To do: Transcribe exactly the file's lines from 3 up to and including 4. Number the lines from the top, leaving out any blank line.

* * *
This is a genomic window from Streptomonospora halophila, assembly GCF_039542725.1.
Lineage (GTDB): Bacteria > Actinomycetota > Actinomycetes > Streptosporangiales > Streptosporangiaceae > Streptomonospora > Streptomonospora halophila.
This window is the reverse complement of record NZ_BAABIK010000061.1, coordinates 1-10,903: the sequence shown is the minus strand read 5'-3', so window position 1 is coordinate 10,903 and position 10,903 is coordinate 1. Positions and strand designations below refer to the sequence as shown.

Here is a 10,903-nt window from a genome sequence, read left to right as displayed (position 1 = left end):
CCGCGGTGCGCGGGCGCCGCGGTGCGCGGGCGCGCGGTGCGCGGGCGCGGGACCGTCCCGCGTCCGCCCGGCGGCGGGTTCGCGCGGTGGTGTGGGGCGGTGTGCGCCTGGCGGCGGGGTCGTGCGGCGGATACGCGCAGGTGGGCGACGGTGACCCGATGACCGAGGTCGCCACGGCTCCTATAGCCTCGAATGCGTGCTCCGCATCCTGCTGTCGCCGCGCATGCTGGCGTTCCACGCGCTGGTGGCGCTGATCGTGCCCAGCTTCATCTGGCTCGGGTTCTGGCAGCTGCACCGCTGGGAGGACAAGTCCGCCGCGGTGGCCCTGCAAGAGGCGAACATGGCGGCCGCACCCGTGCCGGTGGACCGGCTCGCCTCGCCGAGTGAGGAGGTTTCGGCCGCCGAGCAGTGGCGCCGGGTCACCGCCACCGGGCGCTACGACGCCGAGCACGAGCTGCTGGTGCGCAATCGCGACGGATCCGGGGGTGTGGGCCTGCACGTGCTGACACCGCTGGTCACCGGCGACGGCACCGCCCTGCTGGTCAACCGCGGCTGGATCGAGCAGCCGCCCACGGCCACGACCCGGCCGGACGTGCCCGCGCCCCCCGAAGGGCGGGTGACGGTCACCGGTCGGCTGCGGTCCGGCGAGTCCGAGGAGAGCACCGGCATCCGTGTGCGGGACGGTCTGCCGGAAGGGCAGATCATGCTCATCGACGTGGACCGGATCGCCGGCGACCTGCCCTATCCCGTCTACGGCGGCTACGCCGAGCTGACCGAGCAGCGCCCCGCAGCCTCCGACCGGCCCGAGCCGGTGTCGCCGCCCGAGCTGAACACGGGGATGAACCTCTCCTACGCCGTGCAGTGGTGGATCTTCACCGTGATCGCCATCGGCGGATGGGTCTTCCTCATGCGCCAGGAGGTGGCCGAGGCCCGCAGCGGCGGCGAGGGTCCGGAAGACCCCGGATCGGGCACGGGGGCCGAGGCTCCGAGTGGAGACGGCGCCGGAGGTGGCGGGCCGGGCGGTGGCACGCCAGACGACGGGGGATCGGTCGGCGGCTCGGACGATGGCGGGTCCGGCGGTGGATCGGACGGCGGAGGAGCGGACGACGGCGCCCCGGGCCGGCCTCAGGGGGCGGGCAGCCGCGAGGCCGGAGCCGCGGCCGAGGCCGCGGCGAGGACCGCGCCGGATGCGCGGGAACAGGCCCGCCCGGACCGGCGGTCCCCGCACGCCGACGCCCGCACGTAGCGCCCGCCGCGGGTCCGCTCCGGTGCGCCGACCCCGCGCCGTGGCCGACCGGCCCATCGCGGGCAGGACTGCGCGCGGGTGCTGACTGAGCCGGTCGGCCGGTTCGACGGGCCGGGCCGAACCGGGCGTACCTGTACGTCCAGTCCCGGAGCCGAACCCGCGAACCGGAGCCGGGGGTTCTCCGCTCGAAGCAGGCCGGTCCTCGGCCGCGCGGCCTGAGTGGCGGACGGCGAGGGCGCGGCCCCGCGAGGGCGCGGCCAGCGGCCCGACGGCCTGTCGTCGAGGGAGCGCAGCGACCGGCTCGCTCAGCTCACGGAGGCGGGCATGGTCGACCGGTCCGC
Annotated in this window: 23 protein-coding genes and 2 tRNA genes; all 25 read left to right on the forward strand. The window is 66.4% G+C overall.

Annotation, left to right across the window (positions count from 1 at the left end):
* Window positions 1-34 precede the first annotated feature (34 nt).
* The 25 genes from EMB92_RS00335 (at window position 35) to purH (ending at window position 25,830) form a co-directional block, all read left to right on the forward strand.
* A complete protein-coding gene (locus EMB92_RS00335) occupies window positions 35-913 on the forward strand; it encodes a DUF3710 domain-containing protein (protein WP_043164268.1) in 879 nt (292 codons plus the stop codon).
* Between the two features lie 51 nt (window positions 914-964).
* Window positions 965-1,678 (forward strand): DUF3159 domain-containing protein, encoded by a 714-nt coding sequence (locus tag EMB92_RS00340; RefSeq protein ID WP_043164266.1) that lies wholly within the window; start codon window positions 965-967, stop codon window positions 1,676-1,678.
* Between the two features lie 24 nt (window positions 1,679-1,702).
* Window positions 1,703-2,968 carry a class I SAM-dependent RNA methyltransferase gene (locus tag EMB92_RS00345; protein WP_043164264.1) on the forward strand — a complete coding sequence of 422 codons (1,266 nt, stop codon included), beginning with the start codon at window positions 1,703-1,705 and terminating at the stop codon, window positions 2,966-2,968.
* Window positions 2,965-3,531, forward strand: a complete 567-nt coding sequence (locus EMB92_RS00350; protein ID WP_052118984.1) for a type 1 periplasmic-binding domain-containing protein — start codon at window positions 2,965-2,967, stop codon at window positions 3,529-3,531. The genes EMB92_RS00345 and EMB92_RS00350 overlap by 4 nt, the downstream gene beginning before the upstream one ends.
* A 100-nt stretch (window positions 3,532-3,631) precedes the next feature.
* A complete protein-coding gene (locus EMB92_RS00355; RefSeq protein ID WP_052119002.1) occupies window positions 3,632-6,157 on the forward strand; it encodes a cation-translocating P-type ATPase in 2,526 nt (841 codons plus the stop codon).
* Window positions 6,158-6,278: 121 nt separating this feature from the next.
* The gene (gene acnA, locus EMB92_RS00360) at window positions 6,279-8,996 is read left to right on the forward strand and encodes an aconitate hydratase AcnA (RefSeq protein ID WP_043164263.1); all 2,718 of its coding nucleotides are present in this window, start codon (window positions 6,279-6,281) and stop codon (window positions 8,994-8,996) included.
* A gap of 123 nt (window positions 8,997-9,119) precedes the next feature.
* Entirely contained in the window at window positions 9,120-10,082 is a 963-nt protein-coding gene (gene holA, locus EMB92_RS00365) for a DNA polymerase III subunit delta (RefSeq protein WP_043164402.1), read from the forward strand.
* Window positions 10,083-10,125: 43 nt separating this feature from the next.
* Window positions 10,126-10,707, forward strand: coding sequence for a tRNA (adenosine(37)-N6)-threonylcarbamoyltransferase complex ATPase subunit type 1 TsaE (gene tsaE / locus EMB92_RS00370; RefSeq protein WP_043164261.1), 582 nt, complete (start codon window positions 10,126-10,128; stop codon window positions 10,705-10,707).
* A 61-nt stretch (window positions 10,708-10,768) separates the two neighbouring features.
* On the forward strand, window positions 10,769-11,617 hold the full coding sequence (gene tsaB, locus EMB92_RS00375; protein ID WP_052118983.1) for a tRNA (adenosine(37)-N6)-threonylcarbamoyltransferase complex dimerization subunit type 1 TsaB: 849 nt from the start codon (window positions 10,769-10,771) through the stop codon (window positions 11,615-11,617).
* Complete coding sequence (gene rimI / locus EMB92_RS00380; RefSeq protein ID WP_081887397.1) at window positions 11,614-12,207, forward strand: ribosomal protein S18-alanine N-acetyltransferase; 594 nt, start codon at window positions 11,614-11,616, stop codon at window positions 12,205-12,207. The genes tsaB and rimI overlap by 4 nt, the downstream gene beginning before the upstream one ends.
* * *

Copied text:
This window is the reverse complement of record NZ_BAABIK010000061.1, coordinates 1-10,903: the sequence shown is the minus strand read 5'-3', so window position 1 is coordinate 10,903 and position 10,903 is coordinate 1. Positions and strand designations below refer to the sequence as shown.

Here is a 10,903-nt window from a genome sequence, read left to right as displayed (position 1 = left end):